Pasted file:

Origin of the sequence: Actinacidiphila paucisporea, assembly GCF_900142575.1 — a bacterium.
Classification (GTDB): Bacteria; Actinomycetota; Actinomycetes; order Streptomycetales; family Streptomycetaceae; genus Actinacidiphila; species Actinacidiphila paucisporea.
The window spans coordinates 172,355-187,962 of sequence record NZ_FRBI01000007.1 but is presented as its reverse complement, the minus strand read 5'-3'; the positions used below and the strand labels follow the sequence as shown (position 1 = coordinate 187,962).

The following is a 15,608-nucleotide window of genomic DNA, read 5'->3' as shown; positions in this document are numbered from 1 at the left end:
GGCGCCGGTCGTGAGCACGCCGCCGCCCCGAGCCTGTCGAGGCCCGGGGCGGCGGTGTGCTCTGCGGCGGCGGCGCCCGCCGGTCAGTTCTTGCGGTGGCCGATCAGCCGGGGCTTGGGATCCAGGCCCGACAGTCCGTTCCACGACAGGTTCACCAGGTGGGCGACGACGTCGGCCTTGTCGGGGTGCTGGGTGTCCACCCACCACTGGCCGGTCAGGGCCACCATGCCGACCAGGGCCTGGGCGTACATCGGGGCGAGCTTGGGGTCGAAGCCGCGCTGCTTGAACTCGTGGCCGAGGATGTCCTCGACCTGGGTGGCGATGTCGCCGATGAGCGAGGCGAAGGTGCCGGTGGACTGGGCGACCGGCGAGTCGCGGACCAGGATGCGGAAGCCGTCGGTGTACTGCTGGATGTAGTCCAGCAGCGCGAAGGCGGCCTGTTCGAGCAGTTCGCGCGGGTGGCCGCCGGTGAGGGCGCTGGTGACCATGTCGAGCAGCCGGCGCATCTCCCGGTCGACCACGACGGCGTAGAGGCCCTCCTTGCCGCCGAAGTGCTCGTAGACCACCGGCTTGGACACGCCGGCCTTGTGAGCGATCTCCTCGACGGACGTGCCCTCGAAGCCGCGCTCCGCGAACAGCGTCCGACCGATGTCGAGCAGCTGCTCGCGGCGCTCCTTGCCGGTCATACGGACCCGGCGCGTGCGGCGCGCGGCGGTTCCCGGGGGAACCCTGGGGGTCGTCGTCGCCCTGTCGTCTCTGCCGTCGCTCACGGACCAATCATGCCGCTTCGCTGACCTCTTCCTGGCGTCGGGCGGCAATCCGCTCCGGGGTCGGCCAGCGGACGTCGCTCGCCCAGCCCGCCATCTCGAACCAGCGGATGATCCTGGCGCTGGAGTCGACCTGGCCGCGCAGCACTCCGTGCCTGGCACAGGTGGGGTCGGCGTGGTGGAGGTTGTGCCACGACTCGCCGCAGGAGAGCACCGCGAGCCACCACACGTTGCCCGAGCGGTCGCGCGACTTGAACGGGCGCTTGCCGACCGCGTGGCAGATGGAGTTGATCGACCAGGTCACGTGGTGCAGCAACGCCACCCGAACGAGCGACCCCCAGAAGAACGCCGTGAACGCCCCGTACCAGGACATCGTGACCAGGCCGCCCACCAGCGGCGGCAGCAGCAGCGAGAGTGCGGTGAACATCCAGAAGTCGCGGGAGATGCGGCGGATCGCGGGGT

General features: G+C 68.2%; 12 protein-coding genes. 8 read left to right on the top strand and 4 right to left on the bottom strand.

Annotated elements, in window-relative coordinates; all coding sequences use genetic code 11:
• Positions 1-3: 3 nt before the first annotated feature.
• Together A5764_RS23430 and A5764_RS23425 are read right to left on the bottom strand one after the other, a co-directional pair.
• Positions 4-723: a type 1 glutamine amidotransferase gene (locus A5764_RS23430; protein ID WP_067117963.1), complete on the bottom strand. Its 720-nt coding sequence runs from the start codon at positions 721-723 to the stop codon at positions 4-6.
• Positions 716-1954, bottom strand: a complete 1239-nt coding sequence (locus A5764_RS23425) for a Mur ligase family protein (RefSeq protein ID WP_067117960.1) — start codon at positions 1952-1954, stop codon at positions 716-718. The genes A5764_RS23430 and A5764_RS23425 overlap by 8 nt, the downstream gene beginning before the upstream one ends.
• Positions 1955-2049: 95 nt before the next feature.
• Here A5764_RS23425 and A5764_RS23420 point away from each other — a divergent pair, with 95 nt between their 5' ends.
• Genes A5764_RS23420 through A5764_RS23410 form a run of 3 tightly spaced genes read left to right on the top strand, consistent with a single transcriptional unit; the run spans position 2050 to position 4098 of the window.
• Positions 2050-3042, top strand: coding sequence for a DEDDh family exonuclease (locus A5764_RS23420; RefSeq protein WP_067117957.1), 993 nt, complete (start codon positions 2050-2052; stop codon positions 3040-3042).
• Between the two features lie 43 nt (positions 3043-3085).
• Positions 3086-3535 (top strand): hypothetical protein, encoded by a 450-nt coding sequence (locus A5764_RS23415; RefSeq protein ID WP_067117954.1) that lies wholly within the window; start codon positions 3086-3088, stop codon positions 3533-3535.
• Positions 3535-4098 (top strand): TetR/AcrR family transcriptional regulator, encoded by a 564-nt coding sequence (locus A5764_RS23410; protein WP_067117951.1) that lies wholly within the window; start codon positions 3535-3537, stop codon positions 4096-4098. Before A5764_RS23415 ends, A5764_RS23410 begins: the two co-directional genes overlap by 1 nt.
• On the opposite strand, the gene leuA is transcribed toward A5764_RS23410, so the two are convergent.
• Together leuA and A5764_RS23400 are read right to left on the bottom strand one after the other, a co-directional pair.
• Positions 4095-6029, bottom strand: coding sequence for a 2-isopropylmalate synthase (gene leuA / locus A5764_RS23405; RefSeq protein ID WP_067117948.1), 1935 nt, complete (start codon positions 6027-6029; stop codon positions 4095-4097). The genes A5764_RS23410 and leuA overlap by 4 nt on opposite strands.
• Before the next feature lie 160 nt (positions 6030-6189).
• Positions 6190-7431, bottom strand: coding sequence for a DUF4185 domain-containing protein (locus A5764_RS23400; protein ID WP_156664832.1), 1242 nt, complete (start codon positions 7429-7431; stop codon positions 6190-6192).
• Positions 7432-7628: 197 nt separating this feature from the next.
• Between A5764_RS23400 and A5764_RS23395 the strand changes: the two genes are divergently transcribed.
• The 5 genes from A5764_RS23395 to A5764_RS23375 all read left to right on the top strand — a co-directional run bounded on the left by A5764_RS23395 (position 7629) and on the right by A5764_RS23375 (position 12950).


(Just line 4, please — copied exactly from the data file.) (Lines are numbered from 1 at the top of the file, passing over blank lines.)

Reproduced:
The following is a 15,608-nucleotide window of genomic DNA, read 5'->3' as shown; positions in this document are numbered from 1 at the left end: